Horseshoe nails are designed with a square tapered shank to drive through the hoof wall. They come in various lengths and head sizes to fit the grooves of specific types of shoes.
Horseshoe nails must match the horseshoe; the correct size nails are critical to keeping the shoes securely attached to horses’ feet. But even correctly fitted nails break or wear and lose their ability to hold the horseshoe in place.
Choosing the correct-sized horseshoe nail is critical.
The horseshoe’s size and weight, the hoof wall’s thickness, and the shoeing cycle’s duration must be considered when choosing the appropriate horseshoe nail.
The nailhead must be large enough to hold the shoe in place and fit the horseshoe groove; otherwise, it will likely shear. It should also be long enough to drive high and have sufficient strength to not break in the hoof wall.
For example, lightweight racing plates have tiny grooves attached with small 3 12/2 racing nails. Racing nails have small heads and short shanks. Racing plates are designed for speed and have the shortest duration shoeing cycle.
Horseshoe nails have different styles of heads.
In contrast, standard shoes are attached with city head 5 nails; these are longer and stronger nails, typically lasting for six weeks. City head nails are flatter, and less of the head protrudes above the horseshoe crease.
Regular head horseshoe nails protrude out of the shoe crease and give the horse traction. These types of nails are used on draft horses and gaited horses.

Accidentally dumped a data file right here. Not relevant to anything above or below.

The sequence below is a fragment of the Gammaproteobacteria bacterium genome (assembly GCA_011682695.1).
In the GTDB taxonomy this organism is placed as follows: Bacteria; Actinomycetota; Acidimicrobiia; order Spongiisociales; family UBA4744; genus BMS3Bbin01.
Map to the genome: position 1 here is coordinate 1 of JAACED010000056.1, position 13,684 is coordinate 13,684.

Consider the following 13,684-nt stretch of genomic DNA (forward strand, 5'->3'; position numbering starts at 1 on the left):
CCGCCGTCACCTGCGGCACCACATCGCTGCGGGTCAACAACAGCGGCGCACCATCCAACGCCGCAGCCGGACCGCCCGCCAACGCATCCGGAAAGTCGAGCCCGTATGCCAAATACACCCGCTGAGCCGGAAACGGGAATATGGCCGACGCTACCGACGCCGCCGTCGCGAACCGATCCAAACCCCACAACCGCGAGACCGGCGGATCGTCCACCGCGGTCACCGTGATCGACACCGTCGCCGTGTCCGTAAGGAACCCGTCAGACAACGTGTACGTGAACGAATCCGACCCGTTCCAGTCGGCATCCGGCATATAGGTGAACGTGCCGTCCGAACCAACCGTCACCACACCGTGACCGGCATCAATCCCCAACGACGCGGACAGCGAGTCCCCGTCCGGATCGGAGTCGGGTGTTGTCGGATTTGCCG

There are two primary types of horseshoe nail shanks.
Horseshoe nail shanks can be either standard or slim. Standard shank nails are stiff and strong and used to attach heavy shoes and on horses with strong hoof walls.
Slim horseshoe nails are thin and flexible and most commonly used on horses with delicate hoof walls because they disrupt less of their fragile hoof walls. They are typically used with lightweight horseshoes.
When a horse’s heels extend past the shoe, it’s time for a farrier visit.
A properly shoed horse should have noticeable space from the edge of the hoof’s heel to the shoe’s side. Sometimes horses outgrow their shoes and need to be attended to as soon as possible.
When a horse’s heel is not supported, it’s susceptible to abscesses and bruising; this also puts excessive strain on tendons, which can cause severe damage and even lameness. This condition, long toes and shoes too small for its feet, is called overrun heels.
If you notice your horse’s heel overgrowing its horseshoes call your farrier and have him address the problem; having the foot reset and the heel fitted properly avoids the potential for long-term problems.
Hoof injuries likely require the removal of the horseshoe.
When a horse sustains a foot injury, such as a hoof crack, it typically requires removing the old shoes, treating the injury, and attaching specialized shoes.
The goal is to stabilize the hoof and distribute the horse’s weight so the crack can heal. Farriers use numerous methods to accomplish this goal, but most use egg-bar shoes or bar shoes.